On October 4, 1989, Superintendent Martin rescinded plaintiffs' suspensions. Plaintiffs were reimbursed for the portion of their salaries that had been withheld pursuant to their suspension orders -- a period lasting from September 26 to October 4, 1989. Between August 16, 1989 and September 25, 1989 and again upon their return to duty on October 5, 1989 through October 15, 1989, plaintiffs were given desk assignments.

 On October 10, 1989 plaintiffs appeared with their attorney at the offices of the Chicago Police Department for their interrogations. At that time plaintiffs again were provided with Notifications of Charges/Allegations. Both officers understood the Notifications, had no questions, and signed the Notifications. Plaintiffs then were advised of their constitutional rights to remain silent. Plaintiffs understood those rights, had no questions, and acknowledged those rights with their signatures. Both plaintiffs then gave a statement asserting their rights to remain silent while a criminal investigation into their conduct was in progress.

 On October 13, 1989 Superintendent Martin again suspended plaintiffs for thirty days pending the filing of charges against them with the Chicago Police Board. Plaintiffs' charges currently are pending before the Police Board, where plaintiffs are scheduled to receive a full evidentiary hearing on the allegations against them. Plaintiffs currently are working part time for a security firm.

 On March 29, 1990 plaintiffs filed a three-count amended verified complaint for injunction, declaratory judgment and other relief. In their amended complaint plaintiffs challenge only their initial, September 26, 1989 suspensions.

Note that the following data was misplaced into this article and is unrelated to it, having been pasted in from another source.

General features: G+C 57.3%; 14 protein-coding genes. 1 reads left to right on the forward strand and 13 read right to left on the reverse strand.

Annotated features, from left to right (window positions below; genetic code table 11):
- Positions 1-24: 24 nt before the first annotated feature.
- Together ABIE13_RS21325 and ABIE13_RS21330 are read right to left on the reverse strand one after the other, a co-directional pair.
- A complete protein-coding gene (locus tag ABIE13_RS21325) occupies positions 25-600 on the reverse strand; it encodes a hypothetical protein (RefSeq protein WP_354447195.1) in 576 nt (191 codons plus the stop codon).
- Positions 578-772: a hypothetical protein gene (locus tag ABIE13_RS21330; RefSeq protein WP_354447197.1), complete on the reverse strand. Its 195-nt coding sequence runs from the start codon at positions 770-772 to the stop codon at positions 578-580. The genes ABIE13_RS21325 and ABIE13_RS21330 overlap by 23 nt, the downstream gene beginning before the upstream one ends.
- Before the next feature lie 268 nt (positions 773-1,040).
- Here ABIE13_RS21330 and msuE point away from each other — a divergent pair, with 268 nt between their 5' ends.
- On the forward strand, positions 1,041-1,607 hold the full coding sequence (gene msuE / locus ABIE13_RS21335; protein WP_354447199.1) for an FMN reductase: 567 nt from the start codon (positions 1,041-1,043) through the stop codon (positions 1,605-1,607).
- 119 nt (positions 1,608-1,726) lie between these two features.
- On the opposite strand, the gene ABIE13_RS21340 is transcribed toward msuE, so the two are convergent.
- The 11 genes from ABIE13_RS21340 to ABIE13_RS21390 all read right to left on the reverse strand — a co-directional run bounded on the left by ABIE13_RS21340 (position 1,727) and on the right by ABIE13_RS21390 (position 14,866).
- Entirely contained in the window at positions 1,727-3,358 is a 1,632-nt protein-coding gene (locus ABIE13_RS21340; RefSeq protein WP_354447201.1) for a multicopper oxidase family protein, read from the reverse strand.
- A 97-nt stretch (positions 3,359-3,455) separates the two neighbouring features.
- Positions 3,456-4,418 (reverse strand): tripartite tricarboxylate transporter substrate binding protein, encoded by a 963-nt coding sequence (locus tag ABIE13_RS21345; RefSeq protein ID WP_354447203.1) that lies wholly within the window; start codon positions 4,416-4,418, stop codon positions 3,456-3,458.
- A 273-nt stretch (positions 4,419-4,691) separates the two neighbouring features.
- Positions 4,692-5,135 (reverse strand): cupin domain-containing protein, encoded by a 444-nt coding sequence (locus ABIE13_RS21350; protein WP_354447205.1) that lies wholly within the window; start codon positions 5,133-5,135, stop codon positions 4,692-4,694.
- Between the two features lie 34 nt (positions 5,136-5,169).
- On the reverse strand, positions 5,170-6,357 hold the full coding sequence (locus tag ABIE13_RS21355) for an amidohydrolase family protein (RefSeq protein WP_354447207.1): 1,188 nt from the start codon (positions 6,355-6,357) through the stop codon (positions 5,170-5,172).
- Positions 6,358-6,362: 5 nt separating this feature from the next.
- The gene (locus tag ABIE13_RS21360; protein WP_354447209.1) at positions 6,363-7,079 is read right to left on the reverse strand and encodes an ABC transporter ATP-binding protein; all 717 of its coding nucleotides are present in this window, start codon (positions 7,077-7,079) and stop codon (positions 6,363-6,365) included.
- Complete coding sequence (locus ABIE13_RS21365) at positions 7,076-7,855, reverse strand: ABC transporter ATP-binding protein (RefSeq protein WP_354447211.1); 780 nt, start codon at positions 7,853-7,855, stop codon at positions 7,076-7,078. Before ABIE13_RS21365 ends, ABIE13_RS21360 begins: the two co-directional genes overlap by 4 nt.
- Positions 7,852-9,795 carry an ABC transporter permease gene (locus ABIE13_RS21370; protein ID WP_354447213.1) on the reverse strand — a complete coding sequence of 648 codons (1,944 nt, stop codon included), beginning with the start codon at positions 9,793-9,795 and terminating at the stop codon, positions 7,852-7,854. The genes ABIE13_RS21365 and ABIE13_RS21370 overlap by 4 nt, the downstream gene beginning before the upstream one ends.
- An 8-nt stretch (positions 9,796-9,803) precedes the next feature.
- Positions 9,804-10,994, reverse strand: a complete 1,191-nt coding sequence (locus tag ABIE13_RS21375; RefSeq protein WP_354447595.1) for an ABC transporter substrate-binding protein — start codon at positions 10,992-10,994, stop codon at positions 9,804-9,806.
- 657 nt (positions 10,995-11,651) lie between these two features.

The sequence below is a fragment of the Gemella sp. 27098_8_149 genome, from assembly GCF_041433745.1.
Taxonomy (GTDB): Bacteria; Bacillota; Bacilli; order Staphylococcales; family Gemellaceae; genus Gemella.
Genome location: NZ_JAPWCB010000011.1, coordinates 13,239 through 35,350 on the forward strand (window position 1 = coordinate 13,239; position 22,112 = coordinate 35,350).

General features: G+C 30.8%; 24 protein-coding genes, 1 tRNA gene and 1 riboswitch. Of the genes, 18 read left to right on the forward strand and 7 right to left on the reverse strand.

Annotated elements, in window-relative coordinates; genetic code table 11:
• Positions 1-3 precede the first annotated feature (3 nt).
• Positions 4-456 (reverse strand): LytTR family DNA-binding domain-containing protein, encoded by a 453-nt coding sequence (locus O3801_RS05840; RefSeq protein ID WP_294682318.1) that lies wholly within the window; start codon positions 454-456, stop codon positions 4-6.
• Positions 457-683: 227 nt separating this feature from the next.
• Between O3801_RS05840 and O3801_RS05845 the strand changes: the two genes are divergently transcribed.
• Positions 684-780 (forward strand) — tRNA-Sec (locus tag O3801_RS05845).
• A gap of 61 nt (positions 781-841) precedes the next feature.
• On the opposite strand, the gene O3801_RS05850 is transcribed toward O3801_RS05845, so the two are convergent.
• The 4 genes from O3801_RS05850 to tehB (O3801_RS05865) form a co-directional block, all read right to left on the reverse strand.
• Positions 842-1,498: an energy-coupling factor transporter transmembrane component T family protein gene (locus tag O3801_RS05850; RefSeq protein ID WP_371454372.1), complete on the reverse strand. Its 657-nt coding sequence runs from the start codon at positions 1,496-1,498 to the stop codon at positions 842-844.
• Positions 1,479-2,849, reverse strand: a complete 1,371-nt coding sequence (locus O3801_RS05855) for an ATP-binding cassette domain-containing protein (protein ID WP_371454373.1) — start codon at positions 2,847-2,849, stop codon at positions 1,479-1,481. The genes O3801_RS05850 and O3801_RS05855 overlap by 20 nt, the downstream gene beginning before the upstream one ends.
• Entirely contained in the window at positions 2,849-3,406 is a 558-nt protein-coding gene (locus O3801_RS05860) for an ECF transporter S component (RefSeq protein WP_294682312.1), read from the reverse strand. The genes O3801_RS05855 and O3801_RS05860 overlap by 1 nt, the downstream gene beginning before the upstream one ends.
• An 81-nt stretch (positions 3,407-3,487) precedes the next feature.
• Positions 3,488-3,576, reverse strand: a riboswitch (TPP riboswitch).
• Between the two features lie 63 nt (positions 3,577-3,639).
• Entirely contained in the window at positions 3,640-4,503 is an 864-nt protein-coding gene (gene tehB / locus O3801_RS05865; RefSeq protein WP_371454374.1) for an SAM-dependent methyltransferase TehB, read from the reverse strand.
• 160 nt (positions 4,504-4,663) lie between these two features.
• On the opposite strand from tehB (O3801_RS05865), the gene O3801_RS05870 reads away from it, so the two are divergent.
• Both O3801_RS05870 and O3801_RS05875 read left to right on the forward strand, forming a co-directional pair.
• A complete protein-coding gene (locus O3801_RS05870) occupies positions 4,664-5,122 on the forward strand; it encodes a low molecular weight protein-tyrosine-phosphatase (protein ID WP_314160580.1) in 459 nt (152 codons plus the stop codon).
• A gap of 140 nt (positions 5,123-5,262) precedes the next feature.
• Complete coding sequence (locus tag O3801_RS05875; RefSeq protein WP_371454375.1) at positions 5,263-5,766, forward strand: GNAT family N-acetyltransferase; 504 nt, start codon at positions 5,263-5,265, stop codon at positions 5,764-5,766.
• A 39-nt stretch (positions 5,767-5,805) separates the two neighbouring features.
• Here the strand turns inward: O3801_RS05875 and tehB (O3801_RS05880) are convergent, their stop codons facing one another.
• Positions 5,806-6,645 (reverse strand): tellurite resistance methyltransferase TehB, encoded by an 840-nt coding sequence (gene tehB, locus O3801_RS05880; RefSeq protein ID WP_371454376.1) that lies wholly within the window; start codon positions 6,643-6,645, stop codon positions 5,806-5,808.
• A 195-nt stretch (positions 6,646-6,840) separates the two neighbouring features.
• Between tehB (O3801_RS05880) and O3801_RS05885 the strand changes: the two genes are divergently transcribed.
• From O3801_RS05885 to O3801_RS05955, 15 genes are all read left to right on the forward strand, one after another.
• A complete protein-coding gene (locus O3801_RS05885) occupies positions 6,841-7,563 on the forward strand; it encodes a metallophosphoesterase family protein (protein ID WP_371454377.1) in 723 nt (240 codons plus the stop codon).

Plaintiffs base their amended complaint on 42 U.S.C. Section 1983. Count I alleges that Superintendent Martin's September 26, 1989 suspension of plaintiffs deprived them of property without due process of law. In Count II plaintiffs aver that by placing "adverse employment information" in plaintiffs' employment files, defendants have deprived plaintiffs of liberty without due process. (Amended Verified Complaint, para. 28.) And Count III alleges that defendants deprived plaintiffs of property interests by not assigning them to "less sensitive" jobs in lieu of suspension.

 II. DISCUSSION

 Under Federal Rule of Civil Procedure 56(c), summary judgment is proper "if the pleadings, depositions, answers to interrogatories, and admissions on file, together with the affidavits, if any, show that there is no genuine issue as to any material fact and that the moving party is entitled to a judgment as a matter of law." Fed. R. Civ. P. 56(c). In ruling on a motion for summary judgment the evidence of plaintiffs, the nonmovants here, must be believed, and all justifiable inferences must be drawn in their favor. Anderson v. Liberty Lobby, Inc., 477 U.S. 242, 255, 106 S. Ct. 2505, 2513, 91 L. Ed. 2d 202 (1986).